Udall, Heinrich, Luján: Milestone Reached in Construction of Navajo-Gallup Water Project

WASHINGTON, D.C. – Today, U.S. Sens. Tom Udall and Martin Heinrich, and U.S. Rep. Ben Ray Luján welcomed news that the U.S. Bureau of Reclamation has awarded a $19.6 million construction contract to build the Tohlakai Pumping Plant, a significant milestone and the first pumping plant for the Navajo-Gallup Water Supply Project.

“Access to drinkable water is a basic necessity for public health and economic development, and it’s intolerable that many Navajos in New Mexico still must travel miles and miles to bring back water for their families to drink, bathe and cook with every day,” Udall said. “We have been working for many years to advance the Navajo-Gallup Water Supply Project, and this contract is a major milestone. The Tohlaki Pumping Plant will help provide groundwater from Navajo Nation wells until the overall project construction is complete. I will keep fighting as a member of the Appropriations Committee to see this investment finished.”

“This investment in the Navajo-Gallup Water Supply Project is a key milestone toward ensuring New Mexico families have access to safe drinking water,” Heinrich said. “Not only will this help provide much needed long-term water security and improve public health for the Navajo Nation, the city of Gallup, and the Jicarilla Apache Nation, but will also promote economic development across the region. I will continue to work to uphold our commitments to our Native communities and ensure they have the resources they need to thrive.”

“A source of clean, safe drinking water is essential to the health and wellbeing of both the residents of a community as well as their local economy,” Luján said. “The Navajo-Gallup project is essential to ensure that the Navajo Nation and its local community chapters, the city of Gallup, and the Jicarilla Apache Nation have the water resources needed to provide for their people and encourage economic growth that will create new opportunities in these communities. This latest announcement represents another important step forward in the construction of this vital project.”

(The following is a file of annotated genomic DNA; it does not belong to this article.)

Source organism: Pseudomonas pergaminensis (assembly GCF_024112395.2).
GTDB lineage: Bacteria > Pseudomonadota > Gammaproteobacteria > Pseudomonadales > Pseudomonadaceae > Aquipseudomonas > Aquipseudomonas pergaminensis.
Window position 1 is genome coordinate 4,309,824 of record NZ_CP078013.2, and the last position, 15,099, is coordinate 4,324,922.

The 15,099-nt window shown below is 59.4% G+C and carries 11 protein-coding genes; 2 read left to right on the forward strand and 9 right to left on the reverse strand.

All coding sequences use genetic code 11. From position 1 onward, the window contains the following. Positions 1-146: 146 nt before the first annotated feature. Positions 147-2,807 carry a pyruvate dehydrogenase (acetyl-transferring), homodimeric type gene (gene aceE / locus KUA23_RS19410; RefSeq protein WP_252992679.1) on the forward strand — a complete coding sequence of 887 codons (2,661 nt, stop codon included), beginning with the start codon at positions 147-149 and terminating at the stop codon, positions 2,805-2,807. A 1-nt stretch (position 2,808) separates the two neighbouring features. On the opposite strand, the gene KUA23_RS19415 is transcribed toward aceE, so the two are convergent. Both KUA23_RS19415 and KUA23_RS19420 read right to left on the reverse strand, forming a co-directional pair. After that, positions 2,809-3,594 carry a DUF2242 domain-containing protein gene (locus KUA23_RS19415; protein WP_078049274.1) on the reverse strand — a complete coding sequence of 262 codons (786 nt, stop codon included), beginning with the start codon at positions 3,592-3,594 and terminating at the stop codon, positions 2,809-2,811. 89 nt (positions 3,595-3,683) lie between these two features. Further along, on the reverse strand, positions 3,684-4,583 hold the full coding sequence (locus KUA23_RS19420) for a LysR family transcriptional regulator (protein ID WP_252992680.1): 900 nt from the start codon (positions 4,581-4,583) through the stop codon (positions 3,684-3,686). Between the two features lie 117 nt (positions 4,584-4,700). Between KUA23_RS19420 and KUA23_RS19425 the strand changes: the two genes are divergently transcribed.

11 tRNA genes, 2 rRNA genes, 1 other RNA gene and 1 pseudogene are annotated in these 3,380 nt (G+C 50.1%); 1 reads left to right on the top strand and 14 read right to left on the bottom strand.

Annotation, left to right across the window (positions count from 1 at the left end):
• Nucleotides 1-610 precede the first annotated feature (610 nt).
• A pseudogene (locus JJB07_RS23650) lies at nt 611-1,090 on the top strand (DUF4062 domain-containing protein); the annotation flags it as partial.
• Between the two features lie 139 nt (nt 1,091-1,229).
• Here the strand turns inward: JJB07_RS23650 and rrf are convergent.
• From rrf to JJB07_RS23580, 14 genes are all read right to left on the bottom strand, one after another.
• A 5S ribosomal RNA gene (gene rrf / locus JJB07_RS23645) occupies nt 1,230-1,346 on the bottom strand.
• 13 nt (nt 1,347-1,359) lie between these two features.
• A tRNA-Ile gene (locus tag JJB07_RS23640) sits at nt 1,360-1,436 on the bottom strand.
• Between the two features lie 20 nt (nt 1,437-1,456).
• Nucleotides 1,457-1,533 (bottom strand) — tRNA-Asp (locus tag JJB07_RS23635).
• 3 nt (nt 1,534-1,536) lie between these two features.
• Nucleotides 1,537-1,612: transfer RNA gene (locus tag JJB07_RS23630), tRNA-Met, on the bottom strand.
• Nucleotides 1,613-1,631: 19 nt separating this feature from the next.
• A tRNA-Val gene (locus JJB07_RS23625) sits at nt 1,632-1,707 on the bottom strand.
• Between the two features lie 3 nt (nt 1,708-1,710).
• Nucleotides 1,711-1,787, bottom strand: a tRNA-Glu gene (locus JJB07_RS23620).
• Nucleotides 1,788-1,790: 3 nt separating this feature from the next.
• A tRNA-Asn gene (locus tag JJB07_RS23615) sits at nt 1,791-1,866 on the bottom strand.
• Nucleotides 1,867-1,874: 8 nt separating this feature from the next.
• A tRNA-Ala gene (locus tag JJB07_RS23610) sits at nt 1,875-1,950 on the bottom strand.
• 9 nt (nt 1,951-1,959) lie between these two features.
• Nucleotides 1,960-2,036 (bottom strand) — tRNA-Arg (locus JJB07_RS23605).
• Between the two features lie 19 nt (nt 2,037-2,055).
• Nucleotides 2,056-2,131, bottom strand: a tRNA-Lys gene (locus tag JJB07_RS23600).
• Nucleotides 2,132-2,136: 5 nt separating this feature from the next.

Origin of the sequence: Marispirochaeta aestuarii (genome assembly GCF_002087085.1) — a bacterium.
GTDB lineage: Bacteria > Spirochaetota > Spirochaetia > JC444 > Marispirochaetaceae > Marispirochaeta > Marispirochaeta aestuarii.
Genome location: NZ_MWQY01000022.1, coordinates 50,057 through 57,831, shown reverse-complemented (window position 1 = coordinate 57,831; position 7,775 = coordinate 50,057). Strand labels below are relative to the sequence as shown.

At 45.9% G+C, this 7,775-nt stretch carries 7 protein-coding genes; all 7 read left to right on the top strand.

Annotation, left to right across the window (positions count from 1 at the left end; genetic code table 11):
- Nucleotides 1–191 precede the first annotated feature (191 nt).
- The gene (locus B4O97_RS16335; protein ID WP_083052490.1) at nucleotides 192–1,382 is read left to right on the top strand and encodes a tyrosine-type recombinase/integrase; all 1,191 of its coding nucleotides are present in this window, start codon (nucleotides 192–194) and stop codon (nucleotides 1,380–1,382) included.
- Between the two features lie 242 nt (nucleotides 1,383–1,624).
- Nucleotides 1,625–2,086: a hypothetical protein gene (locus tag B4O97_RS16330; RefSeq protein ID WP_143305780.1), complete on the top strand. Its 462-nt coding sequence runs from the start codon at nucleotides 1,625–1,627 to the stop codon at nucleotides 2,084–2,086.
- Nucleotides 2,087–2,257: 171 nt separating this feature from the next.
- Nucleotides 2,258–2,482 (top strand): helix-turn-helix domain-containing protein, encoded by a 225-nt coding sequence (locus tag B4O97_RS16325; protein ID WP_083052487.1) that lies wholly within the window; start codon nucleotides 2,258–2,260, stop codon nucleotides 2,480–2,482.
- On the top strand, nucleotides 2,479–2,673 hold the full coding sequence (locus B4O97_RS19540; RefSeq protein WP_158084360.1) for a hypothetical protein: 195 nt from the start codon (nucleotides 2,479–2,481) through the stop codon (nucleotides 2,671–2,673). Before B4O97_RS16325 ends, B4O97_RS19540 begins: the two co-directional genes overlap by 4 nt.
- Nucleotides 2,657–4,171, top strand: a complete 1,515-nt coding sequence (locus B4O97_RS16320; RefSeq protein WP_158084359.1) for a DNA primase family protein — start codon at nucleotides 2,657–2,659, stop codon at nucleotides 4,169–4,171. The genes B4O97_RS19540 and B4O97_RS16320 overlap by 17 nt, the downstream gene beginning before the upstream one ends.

The Navajo-Gallup project is a major component of the historic 2010 Navajo Nation Water Rights Settlement Agreement. The project will supply water to the eastern portion of the Navajo Nation, the southwestern portion of the Jicarilla Apache Nation and the city of Gallup, serving the future water needs of approximately 250,000 people.

According to the Department of the Interior, construction of the Tohlakai Pumping Plant about eight miles north of Gallup is expected to take 26 months and create 140 direct and indirect jobs. Construction of the overall Navajo-Gallup project, which began in June 2012 and is on schedule to be finished in 2024, is expected to create over 600 jobs during that period.

The Tohlakai Pumping Plant will be used in the short term to provide groundwater from Navajo Nation wells until the overall project construction is complete, including completion of the pipeline from the San Juan River. Additional pumps will be installed to increase the total capacity to about 36.5 cfs of treated surface water from the San Juan River to Navajo communities and the cities of Gallup and Window Rock, Ariz.